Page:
Diversity Torch: Justin Crouch

June 14, 2024 - Emily Jodway

Torch During the month of June and the days leading up to Juneteenth, a national holiday celebrating the emancipation from slavery in the United States, our thoughts are centered around the enslaved, both named and unnamed, who never gave up hope. Not all lived to see the day they would be freed from their enslavement, but their legacy of hope and perseverance in the name of freedom carries on all the same. 

Justin Crouch, a 2024 graduate of the College of Social Science, has helped to play an integral part in the remembrance of these individuals. Through his work with the history department and the Enslaved.org project , Crouch helped to preserve the legacy of enslaved people of African descent. He is our Diversity Torch for the month of June. 

Crouch fostered an interest in history from an early age, spurred by conversations in middle school American History class. “The bigger thing for me was how parts of the past can impact our present or future, and especially as someone who is African American, the slave trade and how that history has been a little bit forgotten, or obscured,” he explained. 

When it came time to decide on a college, Crouch had Michigan State on his preliminary list, but was especially swayed by an invitation to the Social Science Scholars program. He was able to talk to its director, Associate Professor of History Dr. John Waller, and instantly felt that he would feel welcome on the campus of MSU. “He is just a great, wonderful person,” Crouch said. “He helped make a great deal of my time here amazing. And as someone who is interested in both psychology and history, he kind of gave me the ability to dabble in both.”

One such project Crouch has a particular pride for was a group research study he did on grade school textbooks. He and his peers analyzed images in textbooks used in schools across the country to see if they represented inaccurate stereotypes of people and events in history or used problematic, caricature-like illustrations. They would also see if the textbook company had made any type of acknowledgement that the images are not meant to be real or precisely depict how people were during that period of history. Crouch hopes that their findings can shine a light on the importance of accuracy in textbooks, especially when using them to educate young, impressionable people. 

“We also thought about how this could impact kids, especially kids who are in areas where this is maybe the only time they learn about history,” he said. “I think it’s very important that the books can give at least some resemblance of trust and honesty instead of a caricature, which can give kids this mistaken belief or view of different groups of people.”

Crouch also got the opportunity to work on a particularly special project with Dr. Hawthorne, a professor of African and Digital History and director of the Enslaved.org project.

The project saw Crouch working both on campus and on-site at historical inventory centers in Fairfax, Virginia, looking through original documents from hundreds of years ago. In particular he examined the wills and inventories of slave owners, extracting any information available on named enslaved people of African descent in order to create a digitized record of these individuals. This can help to preserve their stories in history and paint a picture of their lives all those years ago, and can even help people trace their ancestry and family history.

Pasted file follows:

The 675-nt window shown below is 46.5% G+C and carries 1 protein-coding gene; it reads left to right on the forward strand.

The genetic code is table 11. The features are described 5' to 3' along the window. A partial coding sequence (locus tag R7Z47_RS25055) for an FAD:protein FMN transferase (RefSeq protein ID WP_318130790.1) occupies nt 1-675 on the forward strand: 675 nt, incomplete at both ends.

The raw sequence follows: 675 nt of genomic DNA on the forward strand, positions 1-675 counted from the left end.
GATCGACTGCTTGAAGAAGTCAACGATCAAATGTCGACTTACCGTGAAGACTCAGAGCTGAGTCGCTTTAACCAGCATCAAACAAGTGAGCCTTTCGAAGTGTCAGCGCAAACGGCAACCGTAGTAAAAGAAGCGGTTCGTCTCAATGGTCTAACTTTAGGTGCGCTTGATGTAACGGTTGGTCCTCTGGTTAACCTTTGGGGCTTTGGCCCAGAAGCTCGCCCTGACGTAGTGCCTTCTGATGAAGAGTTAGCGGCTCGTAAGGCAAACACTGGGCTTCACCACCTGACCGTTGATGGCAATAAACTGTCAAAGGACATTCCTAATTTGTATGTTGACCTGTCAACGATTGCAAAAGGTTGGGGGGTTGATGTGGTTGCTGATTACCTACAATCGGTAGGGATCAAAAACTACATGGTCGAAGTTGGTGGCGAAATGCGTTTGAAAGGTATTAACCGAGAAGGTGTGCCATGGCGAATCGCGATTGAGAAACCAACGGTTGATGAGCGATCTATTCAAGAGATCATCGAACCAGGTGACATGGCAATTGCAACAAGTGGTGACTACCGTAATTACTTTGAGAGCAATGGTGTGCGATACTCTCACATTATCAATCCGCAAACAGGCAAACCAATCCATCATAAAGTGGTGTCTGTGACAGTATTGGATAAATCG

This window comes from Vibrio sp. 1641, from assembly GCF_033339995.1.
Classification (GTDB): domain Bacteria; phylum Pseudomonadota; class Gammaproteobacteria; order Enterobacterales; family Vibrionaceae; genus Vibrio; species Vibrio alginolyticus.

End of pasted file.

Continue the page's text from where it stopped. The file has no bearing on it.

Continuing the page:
“It was a very different experience, at least from what I was used to up to that point, because I got to actually handle real historical documents,” Crouch said of the project. “It was so interesting, navigating these documents and feeling transported back to that place in time. I found that it was a somber experience but also very enlightening. There’s so much history about slavery, but there’s still some untold that we don’t know about, so any bit of it that we can find that helps unravel and tell more of that story is always important.”

During the course of working on this project, Crouch was awarded with a scholarship, the recently established Henderson Family Award, making him the first-ever recipient of the award. This scholarship, along with an earlier awarded PURI grant, made it possible for Crouch to work on this project, in particular the ability to travel to Virginia and work with Heather Bollinger, an archivist who frequently works with the Enslaved.org project. More about Crouch’s reception of the Henderson Award was covered in a story for the history department and can be found here

Crouch’s passion for uncovering the rich histories of these enslaved individuals has given him many insightful thoughts on the importance of Juneteenth, and acknowledging both the good and bad events in history that have shaped our society today.

“By acknowledging the past, including negative things, you can see how far you’ve come,” he explained. “I treat history like you would treat a person. There are good things and bad, and you can recognize both the good things you’ve done, but you should also acknowledge the bad- these are mistakes we’ve made. We can look back at them, see how we made those mistakes and how we can avoid them in the future.

“Ancestry and history has great power and motivation as well. Especially in places like America where it’s a melting pot, a very diverse place where these various cultural backgrounds are amplified and you can acknowledge and praise all the good they’ve done, and how far they’ve come as well. With Juneteenth, even though it’s specifically about African Americans, it’s also about America as a whole. African Americans are a part of America; so when we’re raising these voices up, we’re also raising America’s voice.”


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